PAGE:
And then of course, once he’d seen all that, he couldn’t stop looking. Couldn’t stop finding bits of information – picking up snatches of conversation – about consequences, changes, long-term effects. Cancer kept coming up. Maybe something else too, but that was the word he heard more often than any other. Or did he think he heard it more often just because he noticed the grim looks on people’s faces whenever the word was uttered. He didn’t understand what it meant, but he knew it wasn’t good. People in his family had had cancer. Some of them had died. Hadn’t someone…? Hadn’t someone on his mother’s side died from it? Had that been cancer? He wasn’t sure. But he knew the word was to be feared.

More words. They were unfamiliar, but he was bright enough to recognise them as words he wasn’t quite yet bright enough to know. Words that were always whispered. Uttered beneath averted eyes. Toxins. Contamination. Irreversible.

It would take around eight years for the effects to appear, he’d heard somewhere. And then things would happen quickly. There’d be no stopping it. A body completely taken over, with no hope of any sort of cure. He remembered the images he’d seen on the screen that one time, when he shouldn’t have been watching. Bodies pulled and stretched like plasticine by the force of a gale of blackness. In the blink of an eye, pulled and stretched. And then scattered on the air. With only strange shadows remaining in the sand. He’d closed his eyes, but the images had remained.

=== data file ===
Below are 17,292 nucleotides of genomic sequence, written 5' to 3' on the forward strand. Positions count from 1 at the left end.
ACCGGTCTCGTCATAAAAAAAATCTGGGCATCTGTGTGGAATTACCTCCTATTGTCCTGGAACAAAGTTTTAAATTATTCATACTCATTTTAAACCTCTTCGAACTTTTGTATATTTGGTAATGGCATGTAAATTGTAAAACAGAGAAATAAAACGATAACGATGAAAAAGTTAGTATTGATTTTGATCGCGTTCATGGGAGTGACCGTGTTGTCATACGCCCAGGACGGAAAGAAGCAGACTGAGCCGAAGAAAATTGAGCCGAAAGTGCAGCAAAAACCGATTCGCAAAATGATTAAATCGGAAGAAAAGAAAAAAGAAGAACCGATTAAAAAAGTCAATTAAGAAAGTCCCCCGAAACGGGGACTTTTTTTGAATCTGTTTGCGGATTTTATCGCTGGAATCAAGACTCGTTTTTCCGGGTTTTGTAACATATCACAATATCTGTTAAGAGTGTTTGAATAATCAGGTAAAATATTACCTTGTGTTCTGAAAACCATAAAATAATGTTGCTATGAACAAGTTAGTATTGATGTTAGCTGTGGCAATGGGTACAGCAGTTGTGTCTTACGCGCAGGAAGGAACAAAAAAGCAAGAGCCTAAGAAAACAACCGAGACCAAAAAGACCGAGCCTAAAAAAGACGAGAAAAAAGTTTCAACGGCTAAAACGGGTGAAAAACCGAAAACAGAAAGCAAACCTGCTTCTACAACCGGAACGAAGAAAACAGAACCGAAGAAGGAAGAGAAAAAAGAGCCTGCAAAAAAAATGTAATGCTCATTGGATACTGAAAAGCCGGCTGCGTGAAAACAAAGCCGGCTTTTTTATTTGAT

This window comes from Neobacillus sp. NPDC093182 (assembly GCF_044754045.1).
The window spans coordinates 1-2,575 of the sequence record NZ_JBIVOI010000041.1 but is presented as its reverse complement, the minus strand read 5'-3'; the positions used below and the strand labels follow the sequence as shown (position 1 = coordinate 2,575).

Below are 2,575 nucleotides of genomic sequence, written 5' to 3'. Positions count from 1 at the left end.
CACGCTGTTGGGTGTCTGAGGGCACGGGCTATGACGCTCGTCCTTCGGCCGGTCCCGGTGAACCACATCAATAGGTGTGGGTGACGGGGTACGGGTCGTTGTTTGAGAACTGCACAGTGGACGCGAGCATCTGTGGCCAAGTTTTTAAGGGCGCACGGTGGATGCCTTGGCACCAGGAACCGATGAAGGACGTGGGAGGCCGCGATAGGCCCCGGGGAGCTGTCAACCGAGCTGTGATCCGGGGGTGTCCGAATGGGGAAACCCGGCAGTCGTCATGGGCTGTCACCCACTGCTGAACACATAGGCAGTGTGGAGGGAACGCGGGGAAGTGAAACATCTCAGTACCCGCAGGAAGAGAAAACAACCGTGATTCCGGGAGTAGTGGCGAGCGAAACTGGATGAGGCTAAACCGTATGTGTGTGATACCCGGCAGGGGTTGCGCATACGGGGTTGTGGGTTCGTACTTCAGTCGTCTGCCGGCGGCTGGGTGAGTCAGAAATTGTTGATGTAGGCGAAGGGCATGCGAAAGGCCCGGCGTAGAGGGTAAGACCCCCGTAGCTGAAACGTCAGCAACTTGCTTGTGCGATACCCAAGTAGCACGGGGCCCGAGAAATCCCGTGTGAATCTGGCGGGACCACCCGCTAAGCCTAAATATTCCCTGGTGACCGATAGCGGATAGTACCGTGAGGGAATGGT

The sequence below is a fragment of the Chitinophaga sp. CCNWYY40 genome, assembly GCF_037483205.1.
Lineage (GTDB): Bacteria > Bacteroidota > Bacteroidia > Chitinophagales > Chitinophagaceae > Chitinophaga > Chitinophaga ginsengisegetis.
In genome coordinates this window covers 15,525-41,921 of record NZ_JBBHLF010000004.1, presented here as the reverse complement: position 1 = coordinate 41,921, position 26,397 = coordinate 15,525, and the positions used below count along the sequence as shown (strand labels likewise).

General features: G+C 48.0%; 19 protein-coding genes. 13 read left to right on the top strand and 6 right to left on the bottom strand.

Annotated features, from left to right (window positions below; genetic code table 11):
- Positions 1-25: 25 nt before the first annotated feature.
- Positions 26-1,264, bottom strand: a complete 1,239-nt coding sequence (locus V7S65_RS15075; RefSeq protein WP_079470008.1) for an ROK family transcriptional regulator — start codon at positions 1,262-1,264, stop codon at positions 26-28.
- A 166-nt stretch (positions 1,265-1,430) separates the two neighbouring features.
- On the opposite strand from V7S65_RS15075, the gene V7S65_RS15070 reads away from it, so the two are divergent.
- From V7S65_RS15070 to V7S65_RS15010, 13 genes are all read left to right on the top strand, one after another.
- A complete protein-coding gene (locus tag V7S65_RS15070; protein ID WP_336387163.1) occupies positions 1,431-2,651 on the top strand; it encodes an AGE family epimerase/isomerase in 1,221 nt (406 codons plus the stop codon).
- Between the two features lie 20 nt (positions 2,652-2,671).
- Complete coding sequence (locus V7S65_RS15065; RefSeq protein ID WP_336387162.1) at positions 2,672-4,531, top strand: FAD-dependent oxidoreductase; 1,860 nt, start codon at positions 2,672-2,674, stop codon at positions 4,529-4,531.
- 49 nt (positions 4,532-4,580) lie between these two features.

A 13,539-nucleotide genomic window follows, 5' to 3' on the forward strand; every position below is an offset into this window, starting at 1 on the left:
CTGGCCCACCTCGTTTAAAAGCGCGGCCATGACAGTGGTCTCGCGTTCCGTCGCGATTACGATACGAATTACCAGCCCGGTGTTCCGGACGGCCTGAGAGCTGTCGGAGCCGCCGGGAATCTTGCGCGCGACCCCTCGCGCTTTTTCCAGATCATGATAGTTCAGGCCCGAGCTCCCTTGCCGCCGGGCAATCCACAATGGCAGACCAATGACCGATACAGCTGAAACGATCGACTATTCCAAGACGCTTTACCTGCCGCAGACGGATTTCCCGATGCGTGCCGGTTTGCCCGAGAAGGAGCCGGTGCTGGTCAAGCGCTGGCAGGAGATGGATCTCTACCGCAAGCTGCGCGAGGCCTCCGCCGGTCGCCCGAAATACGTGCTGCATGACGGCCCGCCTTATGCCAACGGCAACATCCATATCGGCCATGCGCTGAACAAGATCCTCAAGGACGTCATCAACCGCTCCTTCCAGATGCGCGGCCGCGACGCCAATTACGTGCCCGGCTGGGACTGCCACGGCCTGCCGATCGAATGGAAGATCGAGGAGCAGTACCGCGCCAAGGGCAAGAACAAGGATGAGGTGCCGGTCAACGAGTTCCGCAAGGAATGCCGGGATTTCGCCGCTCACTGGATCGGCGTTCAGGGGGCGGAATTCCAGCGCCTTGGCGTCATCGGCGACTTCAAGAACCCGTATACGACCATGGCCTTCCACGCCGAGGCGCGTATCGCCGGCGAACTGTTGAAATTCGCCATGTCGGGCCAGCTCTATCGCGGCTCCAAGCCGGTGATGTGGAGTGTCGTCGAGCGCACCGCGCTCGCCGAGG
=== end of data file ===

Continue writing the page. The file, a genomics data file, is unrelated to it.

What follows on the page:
Eight years. So he wouldn’t quite make it to his eighteenth birthday. For some reason, that was the thing that had stayed in his head — the fact he couldn’t forget. The feeling that if he were exposed to the danger, his adulthood would be taken away from him. He’d be allowed the remainder of his childhood — that much seemed clear. But nothing more. The rest would never happen.